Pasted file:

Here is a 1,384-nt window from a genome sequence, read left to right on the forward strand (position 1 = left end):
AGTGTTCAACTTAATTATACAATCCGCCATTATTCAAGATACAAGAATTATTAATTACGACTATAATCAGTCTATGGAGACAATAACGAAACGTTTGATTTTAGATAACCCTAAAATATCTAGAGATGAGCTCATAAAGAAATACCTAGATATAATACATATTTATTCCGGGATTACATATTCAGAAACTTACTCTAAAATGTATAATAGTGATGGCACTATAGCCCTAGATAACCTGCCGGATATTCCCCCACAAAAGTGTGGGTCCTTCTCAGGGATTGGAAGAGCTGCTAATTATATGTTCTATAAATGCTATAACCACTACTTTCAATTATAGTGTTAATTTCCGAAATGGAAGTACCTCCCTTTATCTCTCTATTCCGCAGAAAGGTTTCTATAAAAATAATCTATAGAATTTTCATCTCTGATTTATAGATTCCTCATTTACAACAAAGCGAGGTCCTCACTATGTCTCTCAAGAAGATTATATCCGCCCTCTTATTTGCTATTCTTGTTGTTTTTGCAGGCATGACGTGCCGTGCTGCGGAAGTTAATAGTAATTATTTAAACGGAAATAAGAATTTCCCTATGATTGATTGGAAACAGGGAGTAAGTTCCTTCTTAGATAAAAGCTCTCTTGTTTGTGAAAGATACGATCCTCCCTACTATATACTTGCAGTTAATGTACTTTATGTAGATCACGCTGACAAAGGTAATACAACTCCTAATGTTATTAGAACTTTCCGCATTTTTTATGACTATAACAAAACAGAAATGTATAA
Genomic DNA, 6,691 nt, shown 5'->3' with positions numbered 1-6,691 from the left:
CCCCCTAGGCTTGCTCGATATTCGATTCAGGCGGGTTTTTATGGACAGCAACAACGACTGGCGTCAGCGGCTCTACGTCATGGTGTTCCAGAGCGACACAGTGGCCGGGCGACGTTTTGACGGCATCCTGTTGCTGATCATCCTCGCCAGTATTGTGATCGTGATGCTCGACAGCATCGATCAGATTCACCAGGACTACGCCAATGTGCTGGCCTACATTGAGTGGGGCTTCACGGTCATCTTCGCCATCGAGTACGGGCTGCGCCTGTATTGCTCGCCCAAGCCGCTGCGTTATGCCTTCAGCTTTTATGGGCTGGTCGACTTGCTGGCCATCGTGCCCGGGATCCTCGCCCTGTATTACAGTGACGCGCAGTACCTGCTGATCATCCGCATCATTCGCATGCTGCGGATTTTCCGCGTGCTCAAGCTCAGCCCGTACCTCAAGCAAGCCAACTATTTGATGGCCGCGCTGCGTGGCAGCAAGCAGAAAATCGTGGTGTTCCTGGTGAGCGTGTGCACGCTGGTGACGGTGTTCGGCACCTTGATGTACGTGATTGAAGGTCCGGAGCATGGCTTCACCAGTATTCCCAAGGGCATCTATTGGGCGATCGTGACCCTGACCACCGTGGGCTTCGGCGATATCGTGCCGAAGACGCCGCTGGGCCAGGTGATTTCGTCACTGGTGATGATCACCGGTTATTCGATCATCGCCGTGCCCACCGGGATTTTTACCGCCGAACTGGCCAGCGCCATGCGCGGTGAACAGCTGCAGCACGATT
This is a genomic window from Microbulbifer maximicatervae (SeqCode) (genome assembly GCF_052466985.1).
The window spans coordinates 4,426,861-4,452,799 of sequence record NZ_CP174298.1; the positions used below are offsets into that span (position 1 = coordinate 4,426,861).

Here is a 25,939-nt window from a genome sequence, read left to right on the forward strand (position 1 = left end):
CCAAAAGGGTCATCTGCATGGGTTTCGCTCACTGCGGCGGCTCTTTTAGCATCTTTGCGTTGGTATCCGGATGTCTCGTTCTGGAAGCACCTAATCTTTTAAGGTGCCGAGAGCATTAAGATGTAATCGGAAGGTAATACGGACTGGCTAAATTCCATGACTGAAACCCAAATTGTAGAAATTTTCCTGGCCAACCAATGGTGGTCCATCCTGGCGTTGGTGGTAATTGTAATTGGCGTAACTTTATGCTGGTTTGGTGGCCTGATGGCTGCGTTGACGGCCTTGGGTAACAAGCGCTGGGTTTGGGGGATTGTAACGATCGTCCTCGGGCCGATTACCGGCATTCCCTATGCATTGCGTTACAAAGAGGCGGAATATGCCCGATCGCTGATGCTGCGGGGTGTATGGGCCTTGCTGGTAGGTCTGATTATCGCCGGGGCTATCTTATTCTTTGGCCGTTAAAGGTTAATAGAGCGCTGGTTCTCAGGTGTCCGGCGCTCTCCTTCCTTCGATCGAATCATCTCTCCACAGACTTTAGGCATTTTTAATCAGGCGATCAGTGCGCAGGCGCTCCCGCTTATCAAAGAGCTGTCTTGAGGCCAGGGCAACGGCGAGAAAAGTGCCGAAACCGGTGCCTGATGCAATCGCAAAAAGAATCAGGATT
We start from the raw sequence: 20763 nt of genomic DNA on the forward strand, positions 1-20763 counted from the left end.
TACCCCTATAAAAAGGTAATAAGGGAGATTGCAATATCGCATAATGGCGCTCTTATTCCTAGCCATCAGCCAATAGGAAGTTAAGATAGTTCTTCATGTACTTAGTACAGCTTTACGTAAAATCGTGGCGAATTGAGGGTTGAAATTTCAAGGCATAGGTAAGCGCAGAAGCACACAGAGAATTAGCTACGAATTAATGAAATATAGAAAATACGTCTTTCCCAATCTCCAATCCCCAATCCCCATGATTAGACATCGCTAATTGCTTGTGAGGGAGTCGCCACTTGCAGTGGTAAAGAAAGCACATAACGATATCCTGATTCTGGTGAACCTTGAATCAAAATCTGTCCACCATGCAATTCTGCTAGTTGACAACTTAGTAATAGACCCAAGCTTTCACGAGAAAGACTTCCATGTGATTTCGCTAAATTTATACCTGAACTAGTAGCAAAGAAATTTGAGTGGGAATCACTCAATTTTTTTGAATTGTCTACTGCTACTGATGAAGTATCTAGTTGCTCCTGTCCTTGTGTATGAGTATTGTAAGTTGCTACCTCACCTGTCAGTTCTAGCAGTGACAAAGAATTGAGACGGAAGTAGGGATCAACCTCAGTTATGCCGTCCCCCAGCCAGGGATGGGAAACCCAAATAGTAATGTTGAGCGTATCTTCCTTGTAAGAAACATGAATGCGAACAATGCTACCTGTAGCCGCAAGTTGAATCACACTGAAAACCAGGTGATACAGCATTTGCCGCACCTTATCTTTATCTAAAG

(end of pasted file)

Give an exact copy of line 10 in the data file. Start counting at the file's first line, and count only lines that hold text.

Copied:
TACCCCTATAAAAAGGTAATAAGGGAGATTGCAATATCGCATAATGGCGCTCTTATTCCTAGCCATCAGCCAATAGGAAGTTAAGATAGTTCTTCATGTACTTAGTACAGCTTTACGTAAAATCGTGGCGAATTGAGGGTTGAAATTTCAAGGCATAGGTAAGCGCAGAAGCACACAGAGAATTAGCTACGAATTAATGAAATATAGAAAATACGTCTTTCCCAATCTCCAATCCCCAATCCCCATGATTAGACATCGCTAATTGCTTGTGAGGGAGTCGCCACTTGCAGTGGTAAAGAAAGCACATAACGATATCCTGATTCTGGTGAACCTTGAATCAAAATCTGTCCACCATGCAATTCTGCTAGTTGACAACTTAGTAATAGACCCAAGCTTTCACGAGAAAGACTTCCATGTGATTTCGCTAAATTTATACCTGAACTAGTAGCAAAGAAATTTGAGTGGGAATCACTCAATTTTTTTGAATTGTCTACTGCTACTGATGAAGTATCTAGTTGCTCCTGTCCTTGTGTATGAGTATTGTAAGTTGCTACCTCACCTGTCAGTTCTAGCAGTGACAAAGAATTGAGACGGAAGTAGGGATCAACCTCAGTTATGCCGTCCCCCAGCCAGGGATGGGAAACCCAAATAGTAATGTTGAGCGTATCTTCCTTGTAAGAAACATGAATGCGAACAATGCTACCTGTAGCCGCAAGTTGAATCACACTGAAAACCAGGTGATACAGCATTTGCCGCACCTTATCTTTATCTAAAG